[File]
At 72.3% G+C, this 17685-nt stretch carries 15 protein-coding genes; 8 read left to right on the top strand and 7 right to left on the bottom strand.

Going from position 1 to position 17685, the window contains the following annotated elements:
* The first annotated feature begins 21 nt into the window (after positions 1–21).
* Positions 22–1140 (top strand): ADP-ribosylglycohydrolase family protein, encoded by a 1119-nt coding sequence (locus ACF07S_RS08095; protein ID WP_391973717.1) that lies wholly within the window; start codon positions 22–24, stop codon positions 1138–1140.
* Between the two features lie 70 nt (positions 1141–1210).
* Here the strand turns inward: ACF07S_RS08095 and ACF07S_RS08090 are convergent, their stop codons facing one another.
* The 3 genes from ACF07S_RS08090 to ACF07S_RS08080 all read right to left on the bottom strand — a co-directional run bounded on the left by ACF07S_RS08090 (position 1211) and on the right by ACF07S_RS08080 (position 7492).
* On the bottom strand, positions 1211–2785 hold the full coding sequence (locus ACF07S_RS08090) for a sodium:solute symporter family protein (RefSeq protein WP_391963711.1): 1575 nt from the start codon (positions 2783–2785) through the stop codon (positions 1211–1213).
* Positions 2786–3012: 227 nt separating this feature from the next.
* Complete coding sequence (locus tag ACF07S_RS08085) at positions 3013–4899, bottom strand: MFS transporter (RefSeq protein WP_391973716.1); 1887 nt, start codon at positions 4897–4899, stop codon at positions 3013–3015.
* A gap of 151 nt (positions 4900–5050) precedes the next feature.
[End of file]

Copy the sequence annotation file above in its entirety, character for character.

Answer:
At 72.3% G+C, this 17685-nt stretch carries 15 protein-coding genes; 8 read left to right on the top strand and 7 right to left on the bottom strand.

Going from position 1 to position 17685, the window contains the following annotated elements:
* The first annotated feature begins 21 nt into the window (after positions 1–21).
* Positions 22–1140 (top strand): ADP-ribosylglycohydrolase family protein, encoded by a 1119-nt coding sequence (locus ACF07S_RS08095; protein ID WP_391973717.1) that lies wholly within the window; start codon positions 22–24, stop codon positions 1138–1140.
* Between the two features lie 70 nt (positions 1141–1210).
* Here the strand turns inward: ACF07S_RS08095 and ACF07S_RS08090 are convergent, their stop codons facing one another.
* The 3 genes from ACF07S_RS08090 to ACF07S_RS08080 all read right to left on the bottom strand — a co-directional run bounded on the left by ACF07S_RS08090 (position 1211) and on the right by ACF07S_RS08080 (position 7492).
* On the bottom strand, positions 1211–2785 hold the full coding sequence (locus ACF07S_RS08090) for a sodium:solute symporter family protein (RefSeq protein WP_391963711.1): 1575 nt from the start codon (positions 2783–2785) through the stop codon (positions 1211–1213).
* Positions 2786–3012: 227 nt separating this feature from the next.
* Complete coding sequence (locus tag ACF07S_RS08085) at positions 3013–4899, bottom strand: MFS transporter (RefSeq protein WP_391973716.1); 1887 nt, start codon at positions 4897–4899, stop codon at positions 3013–3015.
* A gap of 151 nt (positions 4900–5050) precedes the next feature.